Make sure to select a database from the drop-down menu at the top of this notebook. It updates the connection_url to connect to that database.


If you want to use dedicated workspace, directly select workspace and db from dropdown at the top and follow below steps to create databse.

In [2]:

DROP DATABASE IF EXISTS resume_evaluator;
CREATE DATABASE resume_evaluator;
USE resume_evaluator;

In [3]:

CREATE TABLE IF NOT EXISTS resume_evaluator.resumes_profile_data(
names text,
email text,
phone_no text,
years_of_experience text,
skills text,
profile_name text,
resume_summary text,
resume_embeddings vector(1536, F32)

3. Install and import required libraries

In this section, we will set up the necessary environment by installing some crucial libraries. For our task of extracting text from resume PDFs, we'll be using pdfminer.six. To interact with the OpenAI's LLM and manage our data efficiently, openai will be instrumental.

The install process may take a couple minutes.

In [4]:

!pip install -q pdfminer.six openai boto3 sqlalchemy.singlestoredb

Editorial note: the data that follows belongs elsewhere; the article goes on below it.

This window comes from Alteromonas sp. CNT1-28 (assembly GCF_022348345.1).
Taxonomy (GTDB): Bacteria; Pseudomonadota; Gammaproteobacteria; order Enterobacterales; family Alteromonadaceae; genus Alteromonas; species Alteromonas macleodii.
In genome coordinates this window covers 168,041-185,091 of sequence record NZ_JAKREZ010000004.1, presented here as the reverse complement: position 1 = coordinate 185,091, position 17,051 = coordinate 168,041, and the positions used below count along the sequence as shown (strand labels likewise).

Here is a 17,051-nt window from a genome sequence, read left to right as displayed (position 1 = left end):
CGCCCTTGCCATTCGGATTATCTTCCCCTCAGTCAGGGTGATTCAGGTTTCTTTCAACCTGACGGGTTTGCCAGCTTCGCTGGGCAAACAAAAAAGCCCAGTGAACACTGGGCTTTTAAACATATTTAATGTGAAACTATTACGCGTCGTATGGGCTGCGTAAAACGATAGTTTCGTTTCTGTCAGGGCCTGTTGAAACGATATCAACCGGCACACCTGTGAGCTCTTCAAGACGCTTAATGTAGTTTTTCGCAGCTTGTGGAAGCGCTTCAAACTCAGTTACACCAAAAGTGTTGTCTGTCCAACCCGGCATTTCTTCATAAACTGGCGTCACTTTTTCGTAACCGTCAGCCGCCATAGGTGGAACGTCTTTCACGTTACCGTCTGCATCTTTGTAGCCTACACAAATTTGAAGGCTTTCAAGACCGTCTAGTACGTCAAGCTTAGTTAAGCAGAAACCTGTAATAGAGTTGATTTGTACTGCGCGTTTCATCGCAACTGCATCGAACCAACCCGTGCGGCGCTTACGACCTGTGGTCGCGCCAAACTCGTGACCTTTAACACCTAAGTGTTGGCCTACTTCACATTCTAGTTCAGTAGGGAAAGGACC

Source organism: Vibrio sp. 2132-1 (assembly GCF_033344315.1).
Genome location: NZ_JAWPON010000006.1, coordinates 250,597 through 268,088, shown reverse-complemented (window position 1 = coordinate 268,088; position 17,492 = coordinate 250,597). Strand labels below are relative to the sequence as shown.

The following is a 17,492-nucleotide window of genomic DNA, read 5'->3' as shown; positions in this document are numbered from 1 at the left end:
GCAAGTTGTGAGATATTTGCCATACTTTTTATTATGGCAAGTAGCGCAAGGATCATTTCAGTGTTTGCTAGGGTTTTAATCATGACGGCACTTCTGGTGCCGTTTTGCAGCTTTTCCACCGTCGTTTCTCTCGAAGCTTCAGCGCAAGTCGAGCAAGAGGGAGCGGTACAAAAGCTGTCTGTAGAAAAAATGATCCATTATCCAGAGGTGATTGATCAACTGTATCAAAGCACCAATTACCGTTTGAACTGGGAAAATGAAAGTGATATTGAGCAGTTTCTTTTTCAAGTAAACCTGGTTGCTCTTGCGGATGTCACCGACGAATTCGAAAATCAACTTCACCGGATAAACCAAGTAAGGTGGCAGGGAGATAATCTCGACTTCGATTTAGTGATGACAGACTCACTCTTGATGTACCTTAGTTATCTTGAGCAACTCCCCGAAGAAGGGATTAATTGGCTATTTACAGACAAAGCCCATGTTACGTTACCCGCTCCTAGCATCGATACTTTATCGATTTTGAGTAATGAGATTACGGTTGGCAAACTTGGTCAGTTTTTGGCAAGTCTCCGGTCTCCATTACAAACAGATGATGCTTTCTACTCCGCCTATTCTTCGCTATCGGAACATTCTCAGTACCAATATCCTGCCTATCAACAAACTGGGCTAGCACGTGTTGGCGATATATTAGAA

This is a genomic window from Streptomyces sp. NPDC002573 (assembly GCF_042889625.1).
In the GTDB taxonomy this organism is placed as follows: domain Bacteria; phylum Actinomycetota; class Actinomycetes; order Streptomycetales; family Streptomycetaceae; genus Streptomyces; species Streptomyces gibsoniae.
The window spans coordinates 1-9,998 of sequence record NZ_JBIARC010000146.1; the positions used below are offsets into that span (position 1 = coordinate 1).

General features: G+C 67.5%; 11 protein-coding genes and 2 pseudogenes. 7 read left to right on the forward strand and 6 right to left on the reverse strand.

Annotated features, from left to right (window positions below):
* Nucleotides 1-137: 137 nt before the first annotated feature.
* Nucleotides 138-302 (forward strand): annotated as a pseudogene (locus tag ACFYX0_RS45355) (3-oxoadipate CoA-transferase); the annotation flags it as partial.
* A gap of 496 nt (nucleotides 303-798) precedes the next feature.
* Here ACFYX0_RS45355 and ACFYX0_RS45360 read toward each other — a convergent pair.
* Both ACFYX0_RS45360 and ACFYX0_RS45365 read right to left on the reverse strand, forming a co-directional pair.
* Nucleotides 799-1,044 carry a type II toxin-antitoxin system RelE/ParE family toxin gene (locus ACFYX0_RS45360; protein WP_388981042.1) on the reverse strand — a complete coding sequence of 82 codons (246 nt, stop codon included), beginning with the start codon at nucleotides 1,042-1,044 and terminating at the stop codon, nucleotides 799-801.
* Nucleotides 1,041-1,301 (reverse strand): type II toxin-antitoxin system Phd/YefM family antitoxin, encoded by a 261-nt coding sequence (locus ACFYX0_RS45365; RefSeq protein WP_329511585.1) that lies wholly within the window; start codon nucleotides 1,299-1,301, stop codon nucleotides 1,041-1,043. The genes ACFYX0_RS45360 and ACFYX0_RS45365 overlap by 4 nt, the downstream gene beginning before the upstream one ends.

In [5]:

import os
import requests
import re
import json
import getpass
from pdfminer.high_level import extract_text
import openai
from openai import OpenAI
import pandas as pd
import numpy as np
from sqlalchemy import text, create_engine

4. Create a function called get_embedding()

In our workflow, we need a consistent way to transform textual content into vector embeddings. To achieve this, we introduce the get_embedding() function.

This function takes in a piece of text and, by default, uses the "text-embedding-ada-002" model to produce embeddings. We ensure that any newline characters in the text are replaced with spaces to maintain the integrity of the input. The function then leverages OpenAI's API to generate and retrieve the embedding for the given text.

In [6]:

api_key = getpass.getpass('OpenAI API Key: ')
openai.api_key = api_key
client = OpenAI(api_key = api_key)

In [7]:

def get_embedding(text, model="text-embedding-ada-002"):
text = text.replace("\n", " ")
response = openai.embeddings.create(input=[text], model=model)

5. Create a function called print_pdf_text()

This function is designed to extract and clean the text from a provided PDF, either from a web URL or a local file path.